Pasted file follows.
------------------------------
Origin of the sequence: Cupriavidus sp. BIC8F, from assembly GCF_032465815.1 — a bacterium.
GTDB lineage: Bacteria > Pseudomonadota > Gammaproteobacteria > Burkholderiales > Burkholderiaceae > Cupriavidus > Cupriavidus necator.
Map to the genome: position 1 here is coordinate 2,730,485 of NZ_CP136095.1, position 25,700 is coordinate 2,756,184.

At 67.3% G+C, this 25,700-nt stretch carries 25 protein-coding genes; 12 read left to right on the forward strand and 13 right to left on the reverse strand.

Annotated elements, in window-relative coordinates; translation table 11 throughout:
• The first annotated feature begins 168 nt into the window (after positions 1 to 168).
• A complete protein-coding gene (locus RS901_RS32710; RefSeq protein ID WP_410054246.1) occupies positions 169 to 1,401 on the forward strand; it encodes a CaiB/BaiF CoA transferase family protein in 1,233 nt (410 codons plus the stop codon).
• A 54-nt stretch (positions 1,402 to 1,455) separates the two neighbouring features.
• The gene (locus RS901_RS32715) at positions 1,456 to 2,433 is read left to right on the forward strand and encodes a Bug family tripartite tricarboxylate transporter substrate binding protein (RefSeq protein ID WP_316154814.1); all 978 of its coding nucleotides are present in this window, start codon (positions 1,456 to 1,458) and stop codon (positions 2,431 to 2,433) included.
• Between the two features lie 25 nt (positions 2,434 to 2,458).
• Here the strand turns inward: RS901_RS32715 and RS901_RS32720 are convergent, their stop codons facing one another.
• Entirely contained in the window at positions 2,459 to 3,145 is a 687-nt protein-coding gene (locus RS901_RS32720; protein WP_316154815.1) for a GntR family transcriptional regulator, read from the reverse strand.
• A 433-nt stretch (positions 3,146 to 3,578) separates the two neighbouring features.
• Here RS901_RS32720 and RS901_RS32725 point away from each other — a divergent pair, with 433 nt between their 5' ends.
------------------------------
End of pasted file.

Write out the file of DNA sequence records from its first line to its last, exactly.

Origin of the sequence: Cupriavidus sp. BIC8F, from assembly GCF_032465815.1 — a bacterium.
GTDB lineage: Bacteria > Pseudomonadota > Gammaproteobacteria > Burkholderiales > Burkholderiaceae > Cupriavidus > Cupriavidus necator.
Map to the genome: position 1 here is coordinate 2,730,485 of NZ_CP136095.1, position 25,700 is coordinate 2,756,184.

At 67.3% G+C, this 25,700-nt stretch carries 25 protein-coding genes; 12 read left to right on the forward strand and 13 right to left on the reverse strand.

Annotated elements, in window-relative coordinates; translation table 11 throughout:
• The first annotated feature begins 168 nt into the window (after positions 1 to 168).
• A complete protein-coding gene (locus RS901_RS32710; RefSeq protein ID WP_410054246.1) occupies positions 169 to 1,401 on the forward strand; it encodes a CaiB/BaiF CoA transferase family protein in 1,233 nt (410 codons plus the stop codon).
• A 54-nt stretch (positions 1,402 to 1,455) separates the two neighbouring features.
• The gene (locus RS901_RS32715) at positions 1,456 to 2,433 is read left to right on the forward strand and encodes a Bug family tripartite tricarboxylate transporter substrate binding protein (RefSeq protein ID WP_316154814.1); all 978 of its coding nucleotides are present in this window, start codon (positions 1,456 to 1,458) and stop codon (positions 2,431 to 2,433) included.
• Between the two features lie 25 nt (positions 2,434 to 2,458).
• Here the strand turns inward: RS901_RS32715 and RS901_RS32720 are convergent, their stop codons facing one another.
• Entirely contained in the window at positions 2,459 to 3,145 is a 687-nt protein-coding gene (locus RS901_RS32720; protein WP_316154815.1) for a GntR family transcriptional regulator, read from the reverse strand.
• A 433-nt stretch (positions 3,146 to 3,578) separates the two neighbouring features.
• Here RS901_RS32720 and RS901_RS32725 point away from each other — a divergent pair, with 433 nt between their 5' ends.